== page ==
Many medical interventions, including surgery have unknown effectiveness. Does this statement shock you? It certainly did me when I read the British Medical Journal’s findings about interventions to treat disease which found that 56% of interventions have unknown effectiveness or unlikely to be beneficial or even harmful according to the research evidence1. This is the experience of orthopaedic surgeon Dr David Hanscom who has been working in the USA performing complex spine surgery since 1986. I heard him lecture at a conference in 2016 and he commented that, “most spine surgeries should not be performed”. After 30 years doing just that, I guess he knows what he’s talking about and certainly concurs with the lack of evidence for using surgery and other medical health interventions in many instances. He argues that the central nervous system is a key determinant of the generation and continuation of chronic pain. A person’s psychological wellbeing and history needs to be taken into account. Questions should be asked: Have you suffered any emotional trauma? Are you stressed? Have you lost your job? Has a loved one died? Our personalities and upbringing will determine how we react to such life events. How resilient we are to life’s punches and so whether these events might be held in the body as physical pain. The medical literature point towards these events causing chronic pain and this pain persisting, despite any surgery or other medical intervention you might have. This is because the surgery (or drugs) isn’t actually addressing the real problem which is psychological and locked into your nervous system, like a reflex response.
Another problem is that states such as stress, anxiety and depression depress the immune system. Infections post-operatively are a major cause of complications and death. Depression is strongly associated with post-operative pain and is a risk factor for long and incomplete recovery from surgery2. Despite all this medical evidence few doctors are assessing their patients psychological wellbeing before surgery. In Dr Hanscom’s field he said less than 10% of surgeons are addressing the stress levels of their patients before deciding on surgery. By calming the nervous system before elective surgery Dr Hanscom has noted outcomes have been more predictable and many patients, even with surgical lesions have avoided surgery.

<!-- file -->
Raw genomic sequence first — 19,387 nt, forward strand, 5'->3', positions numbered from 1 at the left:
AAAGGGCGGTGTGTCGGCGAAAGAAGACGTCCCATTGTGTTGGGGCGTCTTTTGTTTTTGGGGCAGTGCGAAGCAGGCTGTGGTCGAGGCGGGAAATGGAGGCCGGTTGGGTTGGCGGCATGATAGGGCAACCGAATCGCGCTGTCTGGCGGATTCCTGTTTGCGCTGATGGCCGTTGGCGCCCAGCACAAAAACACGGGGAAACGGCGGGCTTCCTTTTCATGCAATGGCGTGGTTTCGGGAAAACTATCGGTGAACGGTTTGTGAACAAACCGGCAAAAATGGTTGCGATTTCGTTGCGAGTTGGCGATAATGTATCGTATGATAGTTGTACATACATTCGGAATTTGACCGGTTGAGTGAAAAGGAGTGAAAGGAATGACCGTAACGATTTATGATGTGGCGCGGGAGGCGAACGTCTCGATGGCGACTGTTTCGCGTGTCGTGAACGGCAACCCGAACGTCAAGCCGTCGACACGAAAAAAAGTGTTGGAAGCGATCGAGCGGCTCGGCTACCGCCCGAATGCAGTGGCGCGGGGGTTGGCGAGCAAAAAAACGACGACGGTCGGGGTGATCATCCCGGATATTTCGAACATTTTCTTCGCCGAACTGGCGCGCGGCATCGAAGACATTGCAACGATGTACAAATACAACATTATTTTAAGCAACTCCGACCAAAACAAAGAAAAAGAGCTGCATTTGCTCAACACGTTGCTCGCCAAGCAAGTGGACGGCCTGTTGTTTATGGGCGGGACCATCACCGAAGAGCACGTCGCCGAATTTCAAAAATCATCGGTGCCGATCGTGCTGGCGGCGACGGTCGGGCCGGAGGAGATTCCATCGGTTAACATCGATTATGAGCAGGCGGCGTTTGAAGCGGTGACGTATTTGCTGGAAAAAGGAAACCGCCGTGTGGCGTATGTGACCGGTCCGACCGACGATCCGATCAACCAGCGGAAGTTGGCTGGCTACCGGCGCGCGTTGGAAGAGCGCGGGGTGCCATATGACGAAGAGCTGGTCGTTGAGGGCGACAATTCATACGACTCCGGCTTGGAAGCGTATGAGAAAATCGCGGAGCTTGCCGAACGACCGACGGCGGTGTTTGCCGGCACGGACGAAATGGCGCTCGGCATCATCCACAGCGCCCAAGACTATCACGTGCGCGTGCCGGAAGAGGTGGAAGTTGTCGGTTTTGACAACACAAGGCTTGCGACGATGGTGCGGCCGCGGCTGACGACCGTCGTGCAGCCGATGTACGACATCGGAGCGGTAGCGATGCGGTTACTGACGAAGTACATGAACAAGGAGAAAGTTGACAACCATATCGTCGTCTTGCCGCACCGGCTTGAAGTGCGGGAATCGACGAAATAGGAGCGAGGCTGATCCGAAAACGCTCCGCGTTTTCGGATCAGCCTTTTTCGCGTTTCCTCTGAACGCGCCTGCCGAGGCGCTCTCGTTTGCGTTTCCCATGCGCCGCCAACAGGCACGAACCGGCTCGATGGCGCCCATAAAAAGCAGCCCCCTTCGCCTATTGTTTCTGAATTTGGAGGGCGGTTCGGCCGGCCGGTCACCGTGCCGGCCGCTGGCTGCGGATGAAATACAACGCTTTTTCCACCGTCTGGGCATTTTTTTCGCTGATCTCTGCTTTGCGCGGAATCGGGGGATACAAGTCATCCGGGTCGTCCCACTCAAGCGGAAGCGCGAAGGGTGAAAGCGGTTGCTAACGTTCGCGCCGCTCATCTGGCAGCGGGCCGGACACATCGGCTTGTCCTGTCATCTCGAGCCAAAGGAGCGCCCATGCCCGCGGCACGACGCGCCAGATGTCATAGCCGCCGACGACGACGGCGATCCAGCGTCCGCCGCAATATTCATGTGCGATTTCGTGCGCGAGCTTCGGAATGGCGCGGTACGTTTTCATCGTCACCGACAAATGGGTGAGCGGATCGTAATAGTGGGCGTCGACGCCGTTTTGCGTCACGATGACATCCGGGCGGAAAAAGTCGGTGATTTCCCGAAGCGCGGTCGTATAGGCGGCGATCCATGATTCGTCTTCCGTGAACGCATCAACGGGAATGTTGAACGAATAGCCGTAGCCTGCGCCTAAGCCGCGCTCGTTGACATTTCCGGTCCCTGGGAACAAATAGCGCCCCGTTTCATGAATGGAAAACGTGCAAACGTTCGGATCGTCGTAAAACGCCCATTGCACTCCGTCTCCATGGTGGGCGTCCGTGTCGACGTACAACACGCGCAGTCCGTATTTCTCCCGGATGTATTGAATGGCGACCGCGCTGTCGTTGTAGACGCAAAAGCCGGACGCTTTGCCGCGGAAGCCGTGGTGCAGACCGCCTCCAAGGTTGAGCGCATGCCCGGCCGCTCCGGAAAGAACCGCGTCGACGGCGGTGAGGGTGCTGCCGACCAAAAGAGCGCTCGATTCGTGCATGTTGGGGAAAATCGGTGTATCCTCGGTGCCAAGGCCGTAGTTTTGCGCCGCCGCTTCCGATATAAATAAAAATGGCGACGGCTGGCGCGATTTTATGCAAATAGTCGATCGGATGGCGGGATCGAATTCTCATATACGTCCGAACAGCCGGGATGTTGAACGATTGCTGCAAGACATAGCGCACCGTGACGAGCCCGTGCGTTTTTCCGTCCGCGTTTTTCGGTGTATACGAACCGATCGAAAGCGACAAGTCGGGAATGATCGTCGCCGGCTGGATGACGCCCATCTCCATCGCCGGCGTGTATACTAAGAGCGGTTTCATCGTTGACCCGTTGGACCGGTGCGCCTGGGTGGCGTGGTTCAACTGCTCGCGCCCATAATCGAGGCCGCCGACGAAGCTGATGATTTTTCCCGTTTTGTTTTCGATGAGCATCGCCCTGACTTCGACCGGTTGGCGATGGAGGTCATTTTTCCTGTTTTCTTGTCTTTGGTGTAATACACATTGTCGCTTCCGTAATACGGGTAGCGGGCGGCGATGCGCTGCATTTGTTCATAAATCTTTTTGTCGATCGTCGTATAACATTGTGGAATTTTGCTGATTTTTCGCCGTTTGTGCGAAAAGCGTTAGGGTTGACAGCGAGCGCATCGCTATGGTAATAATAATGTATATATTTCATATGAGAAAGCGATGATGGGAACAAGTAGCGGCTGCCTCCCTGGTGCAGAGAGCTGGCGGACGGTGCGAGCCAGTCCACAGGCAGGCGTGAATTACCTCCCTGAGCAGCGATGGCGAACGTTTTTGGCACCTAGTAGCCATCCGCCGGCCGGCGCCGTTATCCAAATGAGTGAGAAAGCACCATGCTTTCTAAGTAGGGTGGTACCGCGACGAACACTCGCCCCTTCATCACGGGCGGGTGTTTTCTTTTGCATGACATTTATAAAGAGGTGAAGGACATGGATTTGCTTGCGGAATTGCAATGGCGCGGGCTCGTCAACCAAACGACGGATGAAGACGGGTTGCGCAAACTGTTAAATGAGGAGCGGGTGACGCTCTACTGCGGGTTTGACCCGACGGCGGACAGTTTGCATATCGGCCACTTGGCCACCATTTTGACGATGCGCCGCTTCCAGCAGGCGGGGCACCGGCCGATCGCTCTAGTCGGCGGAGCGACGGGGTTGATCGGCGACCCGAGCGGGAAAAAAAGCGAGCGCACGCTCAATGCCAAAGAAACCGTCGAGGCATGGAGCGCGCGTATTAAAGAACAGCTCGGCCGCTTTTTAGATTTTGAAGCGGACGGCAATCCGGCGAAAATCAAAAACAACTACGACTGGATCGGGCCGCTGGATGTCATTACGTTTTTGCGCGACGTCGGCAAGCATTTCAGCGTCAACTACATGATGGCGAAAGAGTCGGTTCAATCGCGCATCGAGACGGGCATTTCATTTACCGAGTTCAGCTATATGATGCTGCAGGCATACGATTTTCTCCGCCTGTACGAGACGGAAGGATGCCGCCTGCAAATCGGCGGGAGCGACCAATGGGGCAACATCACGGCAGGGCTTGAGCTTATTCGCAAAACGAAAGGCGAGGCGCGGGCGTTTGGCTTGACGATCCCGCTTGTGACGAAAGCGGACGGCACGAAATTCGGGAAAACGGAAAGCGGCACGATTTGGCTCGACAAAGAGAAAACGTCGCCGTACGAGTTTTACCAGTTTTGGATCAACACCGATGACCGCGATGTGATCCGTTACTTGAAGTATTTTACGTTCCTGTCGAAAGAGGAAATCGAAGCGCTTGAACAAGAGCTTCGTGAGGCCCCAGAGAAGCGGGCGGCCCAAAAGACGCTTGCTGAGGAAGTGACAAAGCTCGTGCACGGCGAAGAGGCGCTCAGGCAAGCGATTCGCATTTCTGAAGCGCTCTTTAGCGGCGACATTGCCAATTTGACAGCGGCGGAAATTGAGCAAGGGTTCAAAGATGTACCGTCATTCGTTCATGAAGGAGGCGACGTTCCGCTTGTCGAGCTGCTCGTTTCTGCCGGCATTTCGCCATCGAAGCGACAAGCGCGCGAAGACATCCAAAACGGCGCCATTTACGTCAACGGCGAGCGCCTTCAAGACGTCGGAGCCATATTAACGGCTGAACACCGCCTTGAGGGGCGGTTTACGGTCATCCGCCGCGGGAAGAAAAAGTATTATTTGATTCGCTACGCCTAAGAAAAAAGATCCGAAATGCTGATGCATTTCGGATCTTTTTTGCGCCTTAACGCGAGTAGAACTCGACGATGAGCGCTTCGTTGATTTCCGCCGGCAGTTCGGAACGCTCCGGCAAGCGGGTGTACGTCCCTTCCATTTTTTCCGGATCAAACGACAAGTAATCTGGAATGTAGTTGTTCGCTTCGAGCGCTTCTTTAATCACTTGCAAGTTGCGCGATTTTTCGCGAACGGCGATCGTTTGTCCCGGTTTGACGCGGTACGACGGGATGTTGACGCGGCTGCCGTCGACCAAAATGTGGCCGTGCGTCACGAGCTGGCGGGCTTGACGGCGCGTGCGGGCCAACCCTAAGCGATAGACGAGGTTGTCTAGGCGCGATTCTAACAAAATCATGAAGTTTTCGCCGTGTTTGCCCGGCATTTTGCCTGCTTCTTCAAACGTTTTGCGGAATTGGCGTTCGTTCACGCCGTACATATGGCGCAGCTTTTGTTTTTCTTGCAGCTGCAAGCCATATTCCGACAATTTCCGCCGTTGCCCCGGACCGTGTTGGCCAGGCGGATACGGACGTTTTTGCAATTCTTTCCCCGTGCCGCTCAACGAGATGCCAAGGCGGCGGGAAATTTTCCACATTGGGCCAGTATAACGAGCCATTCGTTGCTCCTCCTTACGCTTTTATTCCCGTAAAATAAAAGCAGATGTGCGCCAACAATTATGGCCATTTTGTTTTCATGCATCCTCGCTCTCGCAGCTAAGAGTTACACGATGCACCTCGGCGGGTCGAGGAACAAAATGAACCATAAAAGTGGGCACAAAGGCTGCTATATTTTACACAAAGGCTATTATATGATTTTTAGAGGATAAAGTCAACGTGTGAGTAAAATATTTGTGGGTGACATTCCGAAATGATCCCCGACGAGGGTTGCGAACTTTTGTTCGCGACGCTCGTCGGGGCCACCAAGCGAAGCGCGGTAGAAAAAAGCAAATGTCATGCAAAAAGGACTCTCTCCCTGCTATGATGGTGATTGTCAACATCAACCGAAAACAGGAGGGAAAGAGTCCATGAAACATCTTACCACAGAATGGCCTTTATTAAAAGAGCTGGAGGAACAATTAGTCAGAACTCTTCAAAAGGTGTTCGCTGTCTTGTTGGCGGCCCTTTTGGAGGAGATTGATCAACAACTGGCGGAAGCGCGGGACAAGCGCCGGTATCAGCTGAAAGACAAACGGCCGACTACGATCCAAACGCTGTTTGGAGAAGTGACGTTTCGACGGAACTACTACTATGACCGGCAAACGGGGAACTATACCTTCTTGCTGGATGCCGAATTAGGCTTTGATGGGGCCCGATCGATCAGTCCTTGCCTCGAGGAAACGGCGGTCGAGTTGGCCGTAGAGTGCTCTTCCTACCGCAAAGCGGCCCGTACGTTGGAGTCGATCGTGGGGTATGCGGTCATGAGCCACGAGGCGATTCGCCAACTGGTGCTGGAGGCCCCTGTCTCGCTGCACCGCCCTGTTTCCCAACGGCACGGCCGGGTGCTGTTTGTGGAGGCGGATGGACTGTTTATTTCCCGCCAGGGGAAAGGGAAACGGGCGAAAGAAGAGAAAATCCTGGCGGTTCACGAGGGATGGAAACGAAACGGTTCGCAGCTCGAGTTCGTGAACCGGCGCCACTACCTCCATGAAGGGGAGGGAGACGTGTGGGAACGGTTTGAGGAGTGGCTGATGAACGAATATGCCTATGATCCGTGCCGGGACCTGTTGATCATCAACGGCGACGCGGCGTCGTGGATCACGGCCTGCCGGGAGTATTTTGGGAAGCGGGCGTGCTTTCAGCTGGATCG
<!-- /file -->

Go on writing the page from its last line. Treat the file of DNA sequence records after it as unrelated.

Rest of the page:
Acupuncture has a useful role prior to surgery to calm the nervous system and boost the body’s own natural painkillers which lessens the need for opioids such as morphine after surgery (morphine can have many negative side-effects). Initial research is suggesting it might have a use for reducing preoperative anxiety, postoperative nausea and vomiting and postoperative pain experiences3. Acupuncture also helps boost the immune system in preparation for the “attack” on the body by the surgeon’s knives. We know acupuncture triggers a number of neuropeptide cascades and indeed lots of other physiological changes in the body (lots we don’t understand). While counselling and self-help techniques (journaling/affirmations/meditation etc) will help people longer term to address psychological, emotional blockages, acupuncture is likely to offer a quicker route to prepare the mind and body for surgery by initiating a beneficial, natural biochemical response and so enhance recovery afterwards.
Dr Hanscom lectured at the SIRPA conference in 2016 Chronic Pain, Royal Society of Medicine http://www.sirpauk.com